LTO-5 Breathes New Life into Tape Storage

Enterprise Storage Forum content and product recommendations are editorially independent. We may make money when you click on links to our partners. Learn More.

Tape storage technology has been dying for many years — if you believe disk backup vendors like EMC (NYSE: EMC). Yet the rumors of its demise continue to be exaggerated.

Greg Schulz, an analyst with StorageIO Group, points to the imminent release of LTO-5, the latest version of the Linear Tape Open format (LTO), the overall viability of LTO, and the fact that LTO-6 is already in the works as sure signs that tape has a long shelf life.

“It is a myth that tape is dead,” said Schulz.

And like zombie movies that many thought would die out decades ago, tape continues to do well at the box office.

“The $3.5+ billion tape market continues to thrive in the data protection market, no longer just for data backup but also for online data archives,” said Molly Rector, vice president of worldwide marketing and product management at Spectra Logic Corp.

The release of generation five of the Linear Tape Open format is set to unleash further legions of the undead upon unsuspecting data center managers. Known as LTO-5 by most, it is formally called LTO Ultrium format generation 5 — Ultrium is the name of the tape cartridge format, but few seem to use it outside of official announcements by the LTO consortium. Put together by HP (NYSE: HPQ), IBM (NYSE: IBM) and Quantum (NYSE: QTM) to bring about more tape standardization and to advance tape cartridge technology, the consortium is releasing the specs on LTO-5 and soliciting licensing deals from data storage vendors prior to the official release “later in the year” — widely believed to be by the end of this quarter.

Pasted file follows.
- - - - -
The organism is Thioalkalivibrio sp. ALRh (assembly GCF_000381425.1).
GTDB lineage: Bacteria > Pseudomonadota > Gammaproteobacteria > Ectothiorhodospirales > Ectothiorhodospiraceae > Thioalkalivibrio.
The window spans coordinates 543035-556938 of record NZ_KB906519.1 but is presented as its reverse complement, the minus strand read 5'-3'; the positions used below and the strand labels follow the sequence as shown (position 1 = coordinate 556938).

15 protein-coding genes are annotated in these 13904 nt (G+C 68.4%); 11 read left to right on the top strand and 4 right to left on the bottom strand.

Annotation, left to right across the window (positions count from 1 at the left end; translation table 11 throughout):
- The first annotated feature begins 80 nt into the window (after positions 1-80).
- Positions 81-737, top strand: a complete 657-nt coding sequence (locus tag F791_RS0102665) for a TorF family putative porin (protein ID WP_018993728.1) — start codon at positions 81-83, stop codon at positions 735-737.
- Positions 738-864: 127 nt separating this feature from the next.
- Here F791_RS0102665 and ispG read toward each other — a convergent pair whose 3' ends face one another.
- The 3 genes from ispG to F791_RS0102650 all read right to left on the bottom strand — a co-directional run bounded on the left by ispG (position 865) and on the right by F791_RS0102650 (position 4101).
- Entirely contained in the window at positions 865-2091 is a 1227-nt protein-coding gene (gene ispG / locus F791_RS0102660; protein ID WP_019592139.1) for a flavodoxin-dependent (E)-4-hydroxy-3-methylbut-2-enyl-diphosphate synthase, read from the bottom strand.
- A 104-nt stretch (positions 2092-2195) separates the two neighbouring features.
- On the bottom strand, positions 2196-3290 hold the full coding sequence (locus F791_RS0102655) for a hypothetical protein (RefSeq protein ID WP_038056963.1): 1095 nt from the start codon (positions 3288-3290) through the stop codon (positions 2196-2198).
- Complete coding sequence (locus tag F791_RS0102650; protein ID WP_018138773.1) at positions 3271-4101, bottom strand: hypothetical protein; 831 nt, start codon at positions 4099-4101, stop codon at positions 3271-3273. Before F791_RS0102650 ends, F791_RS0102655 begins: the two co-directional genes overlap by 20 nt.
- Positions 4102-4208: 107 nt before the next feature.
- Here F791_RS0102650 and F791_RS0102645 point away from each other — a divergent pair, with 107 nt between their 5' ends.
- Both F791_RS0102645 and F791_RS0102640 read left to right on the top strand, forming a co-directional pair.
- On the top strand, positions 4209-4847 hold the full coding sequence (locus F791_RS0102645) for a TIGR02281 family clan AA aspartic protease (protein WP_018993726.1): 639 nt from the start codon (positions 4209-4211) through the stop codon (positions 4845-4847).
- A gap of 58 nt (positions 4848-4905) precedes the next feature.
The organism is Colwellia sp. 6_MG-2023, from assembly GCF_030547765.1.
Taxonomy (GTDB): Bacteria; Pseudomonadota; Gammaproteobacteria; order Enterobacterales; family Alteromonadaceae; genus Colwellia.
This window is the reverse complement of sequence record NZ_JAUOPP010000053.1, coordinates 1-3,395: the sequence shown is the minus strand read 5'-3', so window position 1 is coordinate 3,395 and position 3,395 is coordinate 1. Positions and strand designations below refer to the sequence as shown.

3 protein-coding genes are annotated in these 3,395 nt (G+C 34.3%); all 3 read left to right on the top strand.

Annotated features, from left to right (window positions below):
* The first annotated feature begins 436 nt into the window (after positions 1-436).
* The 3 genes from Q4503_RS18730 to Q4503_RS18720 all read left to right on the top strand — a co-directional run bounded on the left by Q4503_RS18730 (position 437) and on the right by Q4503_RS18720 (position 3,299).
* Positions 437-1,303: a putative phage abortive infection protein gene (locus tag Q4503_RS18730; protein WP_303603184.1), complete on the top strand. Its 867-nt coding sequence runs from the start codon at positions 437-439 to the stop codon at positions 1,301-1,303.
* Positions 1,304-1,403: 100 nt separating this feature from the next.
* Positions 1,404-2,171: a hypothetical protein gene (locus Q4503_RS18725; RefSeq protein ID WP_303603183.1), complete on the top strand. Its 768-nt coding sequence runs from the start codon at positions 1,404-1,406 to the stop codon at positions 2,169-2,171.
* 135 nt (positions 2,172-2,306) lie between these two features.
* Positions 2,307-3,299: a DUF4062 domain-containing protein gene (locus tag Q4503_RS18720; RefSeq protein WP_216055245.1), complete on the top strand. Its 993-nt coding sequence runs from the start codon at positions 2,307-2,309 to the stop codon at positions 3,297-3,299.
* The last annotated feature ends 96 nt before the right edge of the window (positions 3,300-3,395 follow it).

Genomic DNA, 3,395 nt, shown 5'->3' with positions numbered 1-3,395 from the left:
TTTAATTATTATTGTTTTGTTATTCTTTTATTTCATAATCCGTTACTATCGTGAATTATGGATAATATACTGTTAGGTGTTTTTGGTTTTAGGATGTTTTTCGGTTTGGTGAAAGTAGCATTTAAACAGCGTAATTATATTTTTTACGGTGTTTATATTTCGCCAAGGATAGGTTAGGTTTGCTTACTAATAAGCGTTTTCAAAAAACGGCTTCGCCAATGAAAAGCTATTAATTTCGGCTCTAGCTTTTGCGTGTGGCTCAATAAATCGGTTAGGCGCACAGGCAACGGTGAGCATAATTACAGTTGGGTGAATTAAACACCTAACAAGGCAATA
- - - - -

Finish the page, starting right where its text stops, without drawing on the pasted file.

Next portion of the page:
“LTO-5 should be with us in March/April 2010,” said Rector.

LTO-5 Specs: More Speed, Capacity

LTO-5 hikes the speed up to 180 Mbps and capacity to 1.6 TB in native form (not compressed). The compression ratio in LTO-5 tape format will be 2:1, which is the same for all earlier versions. Compared to LTO-4, generation 5 doubles the capacity and boosts the speed by another 50 percent.

In addition to consistent bumps upward in speed and capacity, each version brings in new features. LTO-3 brought in WORM (write once, read many), encryption in LTO-4, and now partitioning is being brought in for LTO-5.

“The generation 5 specifications are designed to reflect the current and future needs of data managers worldwide while adding new features, such as partitioning, to enable additional control and efficiencies via space management,” said Rob Clark, vice president of business operations at Quantum Corp.